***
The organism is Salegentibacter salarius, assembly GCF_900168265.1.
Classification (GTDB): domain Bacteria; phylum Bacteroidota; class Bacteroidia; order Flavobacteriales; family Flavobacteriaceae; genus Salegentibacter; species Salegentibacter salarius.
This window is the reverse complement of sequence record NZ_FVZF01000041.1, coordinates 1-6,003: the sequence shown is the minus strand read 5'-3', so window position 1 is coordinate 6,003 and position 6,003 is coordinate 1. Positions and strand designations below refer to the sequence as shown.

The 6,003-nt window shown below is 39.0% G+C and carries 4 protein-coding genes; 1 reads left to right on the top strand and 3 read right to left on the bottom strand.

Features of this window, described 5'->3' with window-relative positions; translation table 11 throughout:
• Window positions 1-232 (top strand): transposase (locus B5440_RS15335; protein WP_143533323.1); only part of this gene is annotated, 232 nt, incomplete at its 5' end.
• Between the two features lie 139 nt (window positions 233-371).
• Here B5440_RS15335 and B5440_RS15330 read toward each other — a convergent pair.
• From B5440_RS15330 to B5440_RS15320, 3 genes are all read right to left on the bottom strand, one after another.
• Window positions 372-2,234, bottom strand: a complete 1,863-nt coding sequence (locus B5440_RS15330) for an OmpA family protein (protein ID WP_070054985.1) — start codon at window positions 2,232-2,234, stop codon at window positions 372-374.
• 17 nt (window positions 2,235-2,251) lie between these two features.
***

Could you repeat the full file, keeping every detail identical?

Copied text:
The organism is Salegentibacter salarius, assembly GCF_900168265.1.
Classification (GTDB): domain Bacteria; phylum Bacteroidota; class Bacteroidia; order Flavobacteriales; family Flavobacteriaceae; genus Salegentibacter; species Salegentibacter salarius.
This window is the reverse complement of sequence record NZ_FVZF01000041.1, coordinates 1-6,003: the sequence shown is the minus strand read 5'-3', so window position 1 is coordinate 6,003 and position 6,003 is coordinate 1. Positions and strand designations below refer to the sequence as shown.

The 6,003-nt window shown below is 39.0% G+C and carries 4 protein-coding genes; 1 reads left to right on the top strand and 3 read right to left on the bottom strand.

Features of this window, described 5'->3' with window-relative positions; translation table 11 throughout:
• Window positions 1-232 (top strand): transposase (locus B5440_RS15335; protein WP_143533323.1); only part of this gene is annotated, 232 nt, incomplete at its 5' end.
• Between the two features lie 139 nt (window positions 233-371).
• Here B5440_RS15335 and B5440_RS15330 read toward each other — a convergent pair.
• From B5440_RS15330 to B5440_RS15320, 3 genes are all read right to left on the bottom strand, one after another.
• Window positions 372-2,234, bottom strand: a complete 1,863-nt coding sequence (locus B5440_RS15330) for an OmpA family protein (protein ID WP_070054985.1) — start codon at window positions 2,232-2,234, stop codon at window positions 372-374.
• 17 nt (window positions 2,235-2,251) lie between these two features.